Three “micro-fictions” by Kimmo Rosenthal, professor of mathematics, was accepted for publication in KYSO Flash, a literary journal that publishes works that are less than 1,000 words. The three pieces are titled, “In a Certain Sense the Good is Comfortless,” “A Cage Went in Search of a Bird” and “Sin Comes Openly.” Each story takes a look at campus life and is inspired by one of Franz Kafka's Zurau aphorisms.
Lewis Davis, associate professor of economics, was invited to serve as the 2014 Visiting Scholar at Furman University. He delivered a talk on his research, "Culture and the Regulation of Entry," and discussed a student research project on "The Effects of Natural Resources on Education Spending."
Scott Kirkton, associate professor of biology, co-organized the American Physiological Society's Intersociety Meeting, “Comparative Approaches to Grand Challenges in Physiology," in San Diego. The meeting occurs every four years and is co-sponsored by the major American, European, Asian, Canadian and Australian physiological societies. At the event, Kirkton was a speaker in a National Science Foundation-sponsored career panel, organized and spoke at a symposium on "Locomotion, Biomechanics and Functional Morphology” and presented a talk that included data collected with John Carroll ’13. He also was in charge of the Best Student Poster competition.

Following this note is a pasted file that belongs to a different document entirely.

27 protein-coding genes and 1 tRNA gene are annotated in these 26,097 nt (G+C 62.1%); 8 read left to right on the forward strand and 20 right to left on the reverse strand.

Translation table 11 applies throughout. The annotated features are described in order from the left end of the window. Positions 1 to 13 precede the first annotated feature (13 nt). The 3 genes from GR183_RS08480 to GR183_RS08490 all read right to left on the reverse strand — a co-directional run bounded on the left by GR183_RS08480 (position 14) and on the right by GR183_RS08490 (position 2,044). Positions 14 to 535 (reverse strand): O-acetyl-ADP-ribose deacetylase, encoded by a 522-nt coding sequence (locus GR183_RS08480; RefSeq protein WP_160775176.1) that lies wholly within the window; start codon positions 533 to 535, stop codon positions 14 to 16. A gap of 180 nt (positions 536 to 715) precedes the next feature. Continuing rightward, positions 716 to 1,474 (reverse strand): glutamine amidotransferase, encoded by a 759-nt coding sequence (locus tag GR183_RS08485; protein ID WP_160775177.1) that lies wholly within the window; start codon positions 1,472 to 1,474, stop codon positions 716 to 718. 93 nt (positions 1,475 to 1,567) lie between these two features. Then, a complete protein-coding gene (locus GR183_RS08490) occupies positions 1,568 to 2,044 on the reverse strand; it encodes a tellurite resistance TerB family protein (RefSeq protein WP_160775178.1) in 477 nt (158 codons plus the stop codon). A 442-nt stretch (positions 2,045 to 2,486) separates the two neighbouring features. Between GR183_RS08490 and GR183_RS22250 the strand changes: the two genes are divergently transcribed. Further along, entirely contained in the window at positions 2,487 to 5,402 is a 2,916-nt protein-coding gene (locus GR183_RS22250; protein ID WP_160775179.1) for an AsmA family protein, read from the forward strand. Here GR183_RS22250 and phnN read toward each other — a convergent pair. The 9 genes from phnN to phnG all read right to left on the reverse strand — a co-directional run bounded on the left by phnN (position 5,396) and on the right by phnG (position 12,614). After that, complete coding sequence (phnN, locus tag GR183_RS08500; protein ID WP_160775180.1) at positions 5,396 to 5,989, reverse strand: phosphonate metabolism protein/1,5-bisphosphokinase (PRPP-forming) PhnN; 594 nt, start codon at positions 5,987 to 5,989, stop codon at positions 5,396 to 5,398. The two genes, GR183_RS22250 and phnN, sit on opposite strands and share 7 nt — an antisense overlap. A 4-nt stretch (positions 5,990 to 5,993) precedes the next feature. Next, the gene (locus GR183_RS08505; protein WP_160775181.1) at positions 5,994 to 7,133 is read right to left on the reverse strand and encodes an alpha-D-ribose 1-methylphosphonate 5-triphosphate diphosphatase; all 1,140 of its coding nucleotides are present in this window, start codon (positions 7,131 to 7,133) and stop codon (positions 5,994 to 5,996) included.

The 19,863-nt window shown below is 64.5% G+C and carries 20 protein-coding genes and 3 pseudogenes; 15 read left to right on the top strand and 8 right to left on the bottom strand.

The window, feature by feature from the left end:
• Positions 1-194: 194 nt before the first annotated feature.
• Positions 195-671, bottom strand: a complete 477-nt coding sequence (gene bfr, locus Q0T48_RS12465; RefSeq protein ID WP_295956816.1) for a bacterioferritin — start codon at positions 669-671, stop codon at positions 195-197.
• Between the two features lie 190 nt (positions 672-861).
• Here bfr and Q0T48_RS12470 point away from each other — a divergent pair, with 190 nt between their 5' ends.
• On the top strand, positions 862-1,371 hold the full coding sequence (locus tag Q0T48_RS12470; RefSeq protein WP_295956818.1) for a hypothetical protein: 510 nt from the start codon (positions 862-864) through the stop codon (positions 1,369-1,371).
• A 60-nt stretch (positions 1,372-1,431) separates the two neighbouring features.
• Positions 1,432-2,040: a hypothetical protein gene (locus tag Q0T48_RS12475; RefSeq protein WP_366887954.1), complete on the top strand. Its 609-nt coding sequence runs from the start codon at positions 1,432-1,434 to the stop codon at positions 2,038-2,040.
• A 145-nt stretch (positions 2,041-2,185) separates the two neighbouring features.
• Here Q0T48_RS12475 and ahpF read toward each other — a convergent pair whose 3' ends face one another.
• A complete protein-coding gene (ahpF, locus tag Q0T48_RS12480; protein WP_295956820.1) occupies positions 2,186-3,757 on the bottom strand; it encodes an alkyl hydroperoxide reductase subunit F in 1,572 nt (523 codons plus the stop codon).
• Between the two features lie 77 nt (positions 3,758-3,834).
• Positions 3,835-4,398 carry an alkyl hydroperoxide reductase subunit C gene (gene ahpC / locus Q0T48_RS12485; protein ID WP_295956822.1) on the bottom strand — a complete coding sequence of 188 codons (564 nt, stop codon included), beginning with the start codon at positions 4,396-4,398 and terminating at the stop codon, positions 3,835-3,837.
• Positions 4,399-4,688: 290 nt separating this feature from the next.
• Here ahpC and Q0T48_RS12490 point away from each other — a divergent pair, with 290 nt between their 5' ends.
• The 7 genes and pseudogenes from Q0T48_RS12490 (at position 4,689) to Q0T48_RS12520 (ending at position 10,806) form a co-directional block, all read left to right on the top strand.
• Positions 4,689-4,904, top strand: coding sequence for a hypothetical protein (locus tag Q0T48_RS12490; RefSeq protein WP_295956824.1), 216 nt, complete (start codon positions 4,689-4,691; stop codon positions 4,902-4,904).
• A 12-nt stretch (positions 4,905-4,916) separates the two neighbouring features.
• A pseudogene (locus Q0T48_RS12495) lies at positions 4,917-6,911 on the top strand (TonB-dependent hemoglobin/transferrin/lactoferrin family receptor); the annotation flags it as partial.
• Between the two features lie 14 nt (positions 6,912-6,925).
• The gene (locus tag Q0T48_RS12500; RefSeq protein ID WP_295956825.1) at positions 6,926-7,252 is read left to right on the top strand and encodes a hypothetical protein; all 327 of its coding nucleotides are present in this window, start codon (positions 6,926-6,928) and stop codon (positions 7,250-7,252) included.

Christopher Chabris, associate professor of psychology, has started a new column for the Wall Street Journal. “Game On” will cover all kinds of games, and will appear once a month in the Weekend Review section. Check out his first column about a hand that changed the way poker is played (subscription may be required).
Bradley Hays, associate professor of political science, was a guest on WAMC’s Congressional Corner with Alan Chartock. The show covered key upcoming decisions by the U.S. Supreme Court.